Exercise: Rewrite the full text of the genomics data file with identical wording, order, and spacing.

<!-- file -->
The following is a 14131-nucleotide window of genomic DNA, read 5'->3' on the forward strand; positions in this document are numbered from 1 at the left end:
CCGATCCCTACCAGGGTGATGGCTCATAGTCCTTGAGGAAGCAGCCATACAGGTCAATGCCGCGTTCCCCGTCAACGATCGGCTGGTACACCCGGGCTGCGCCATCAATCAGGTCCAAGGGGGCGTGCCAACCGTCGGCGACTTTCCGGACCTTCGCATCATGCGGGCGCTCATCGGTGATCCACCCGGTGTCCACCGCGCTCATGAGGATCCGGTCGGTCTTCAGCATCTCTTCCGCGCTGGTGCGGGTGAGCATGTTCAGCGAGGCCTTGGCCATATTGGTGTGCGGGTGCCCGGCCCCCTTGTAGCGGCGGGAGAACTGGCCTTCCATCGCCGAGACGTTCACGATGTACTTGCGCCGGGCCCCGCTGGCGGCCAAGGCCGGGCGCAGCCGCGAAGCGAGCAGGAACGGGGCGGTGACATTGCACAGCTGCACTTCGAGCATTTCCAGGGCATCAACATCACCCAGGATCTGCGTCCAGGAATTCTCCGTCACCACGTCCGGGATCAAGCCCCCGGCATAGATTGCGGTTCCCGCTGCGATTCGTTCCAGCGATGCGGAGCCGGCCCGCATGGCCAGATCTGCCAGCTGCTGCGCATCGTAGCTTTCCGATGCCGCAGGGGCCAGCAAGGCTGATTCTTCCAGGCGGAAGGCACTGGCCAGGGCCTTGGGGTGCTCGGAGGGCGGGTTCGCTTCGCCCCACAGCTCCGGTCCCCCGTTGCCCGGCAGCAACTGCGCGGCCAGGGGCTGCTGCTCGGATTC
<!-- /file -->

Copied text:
The following is a 14131-nucleotide window of genomic DNA, read 5'->3' on the forward strand; positions in this document are numbered from 1 at the left end:
CCGATCCCTACCAGGGTGATGGCTCATAGTCCTTGAGGAAGCAGCCATACAGGTCAATGCCGCGTTCCCCGTCAACGATCGGCTGGTACACCCGGGCTGCGCCATCAATCAGGTCCAAGGGGGCGTGCCAACCGTCGGCGACTTTCCGGACCTTCGCATCATGCGGGCGCTCATCGGTGATCCACCCGGTGTCCACCGCGCTCATGAGGATCCGGTCGGTCTTCAGCATCTCTTCCGCGCTGGTGCGGGTGAGCATGTTCAGCGAGGCCTTGGCCATATTGGTGTGCGGGTGCCCGGCCCCCTTGTAGCGGCGGGAGAACTGGCCTTCCATCGCCGAGACGTTCACGATGTACTTGCGCCGGGCCCCGCTGGCGGCCAAGGCCGGGCGCAGCCGCGAAGCGAGCAGGAACGGGGCGGTGACATTGCACAGCTGCACTTCGAGCATTTCCAGGGCATCAACATCACCCAGGATCTGCGTCCAGGAATTCTCCGTCACCACGTCCGGGATCAAGCCCCCGGCATAGATTGCGGTTCCCGCTGCGATTCGTTCCAGCGATGCGGAGCCGGCCCGCATGGCCAGATCTGCCAGCTGCTGCGCATCGTAGCTTTCCGATGCCGCAGGGGCCAGCAAGGCTGATTCTTCCAGGCGGAAGGCACTGGCCAGGGCCTTGGGGTGCTCGGAGGGCGGGTTCGCTTCGCCCCACAGCTCCGGTCCCCCGTTGCCCGGCAGCAACTGCGCGGCCAGGGGCTGCTGCTCGGATTC